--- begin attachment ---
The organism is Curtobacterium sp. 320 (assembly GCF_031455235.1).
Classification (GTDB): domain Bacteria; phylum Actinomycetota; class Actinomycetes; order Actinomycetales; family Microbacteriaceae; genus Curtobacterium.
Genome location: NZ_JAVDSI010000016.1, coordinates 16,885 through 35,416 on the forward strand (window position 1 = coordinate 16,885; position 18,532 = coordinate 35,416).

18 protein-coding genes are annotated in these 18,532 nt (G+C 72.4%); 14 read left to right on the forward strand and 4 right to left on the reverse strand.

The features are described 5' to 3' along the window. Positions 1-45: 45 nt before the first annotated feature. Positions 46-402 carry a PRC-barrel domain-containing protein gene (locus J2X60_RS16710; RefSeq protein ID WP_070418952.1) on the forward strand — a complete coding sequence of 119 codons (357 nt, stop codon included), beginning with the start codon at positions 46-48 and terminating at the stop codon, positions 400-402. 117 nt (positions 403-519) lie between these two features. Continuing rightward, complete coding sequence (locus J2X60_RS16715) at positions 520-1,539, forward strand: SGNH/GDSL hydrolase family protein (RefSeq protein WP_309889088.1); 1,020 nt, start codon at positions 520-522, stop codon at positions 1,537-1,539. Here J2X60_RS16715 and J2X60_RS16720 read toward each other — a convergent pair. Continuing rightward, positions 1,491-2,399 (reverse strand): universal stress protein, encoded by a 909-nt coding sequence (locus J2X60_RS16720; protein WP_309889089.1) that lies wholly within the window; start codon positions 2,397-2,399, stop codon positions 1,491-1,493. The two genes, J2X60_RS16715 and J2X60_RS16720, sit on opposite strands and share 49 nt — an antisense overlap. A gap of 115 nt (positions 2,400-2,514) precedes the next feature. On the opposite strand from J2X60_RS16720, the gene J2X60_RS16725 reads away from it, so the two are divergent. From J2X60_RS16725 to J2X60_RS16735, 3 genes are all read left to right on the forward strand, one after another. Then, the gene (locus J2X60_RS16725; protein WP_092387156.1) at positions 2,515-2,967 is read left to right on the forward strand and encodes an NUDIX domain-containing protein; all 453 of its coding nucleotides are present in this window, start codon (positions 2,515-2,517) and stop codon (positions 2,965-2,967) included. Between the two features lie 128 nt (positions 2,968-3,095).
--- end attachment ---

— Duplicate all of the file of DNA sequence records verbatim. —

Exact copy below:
The organism is Curtobacterium sp. 320 (assembly GCF_031455235.1).
Classification (GTDB): domain Bacteria; phylum Actinomycetota; class Actinomycetes; order Actinomycetales; family Microbacteriaceae; genus Curtobacterium.
Genome location: NZ_JAVDSI010000016.1, coordinates 16,885 through 35,416 on the forward strand (window position 1 = coordinate 16,885; position 18,532 = coordinate 35,416).

18 protein-coding genes are annotated in these 18,532 nt (G+C 72.4%); 14 read left to right on the forward strand and 4 right to left on the reverse strand.

The features are described 5' to 3' along the window. Positions 1-45: 45 nt before the first annotated feature. Positions 46-402 carry a PRC-barrel domain-containing protein gene (locus J2X60_RS16710; RefSeq protein ID WP_070418952.1) on the forward strand — a complete coding sequence of 119 codons (357 nt, stop codon included), beginning with the start codon at positions 46-48 and terminating at the stop codon, positions 400-402. 117 nt (positions 403-519) lie between these two features. Continuing rightward, complete coding sequence (locus J2X60_RS16715) at positions 520-1,539, forward strand: SGNH/GDSL hydrolase family protein (RefSeq protein WP_309889088.1); 1,020 nt, start codon at positions 520-522, stop codon at positions 1,537-1,539. Here J2X60_RS16715 and J2X60_RS16720 read toward each other — a convergent pair. Continuing rightward, positions 1,491-2,399 (reverse strand): universal stress protein, encoded by a 909-nt coding sequence (locus J2X60_RS16720; protein WP_309889089.1) that lies wholly within the window; start codon positions 2,397-2,399, stop codon positions 1,491-1,493. The two genes, J2X60_RS16715 and J2X60_RS16720, sit on opposite strands and share 49 nt — an antisense overlap. A gap of 115 nt (positions 2,400-2,514) precedes the next feature. On the opposite strand from J2X60_RS16720, the gene J2X60_RS16725 reads away from it, so the two are divergent. From J2X60_RS16725 to J2X60_RS16735, 3 genes are all read left to right on the forward strand, one after another. Then, the gene (locus J2X60_RS16725; protein WP_092387156.1) at positions 2,515-2,967 is read left to right on the forward strand and encodes an NUDIX domain-containing protein; all 453 of its coding nucleotides are present in this window, start codon (positions 2,515-2,517) and stop codon (positions 2,965-2,967) included. Between the two features lie 128 nt (positions 2,968-3,095).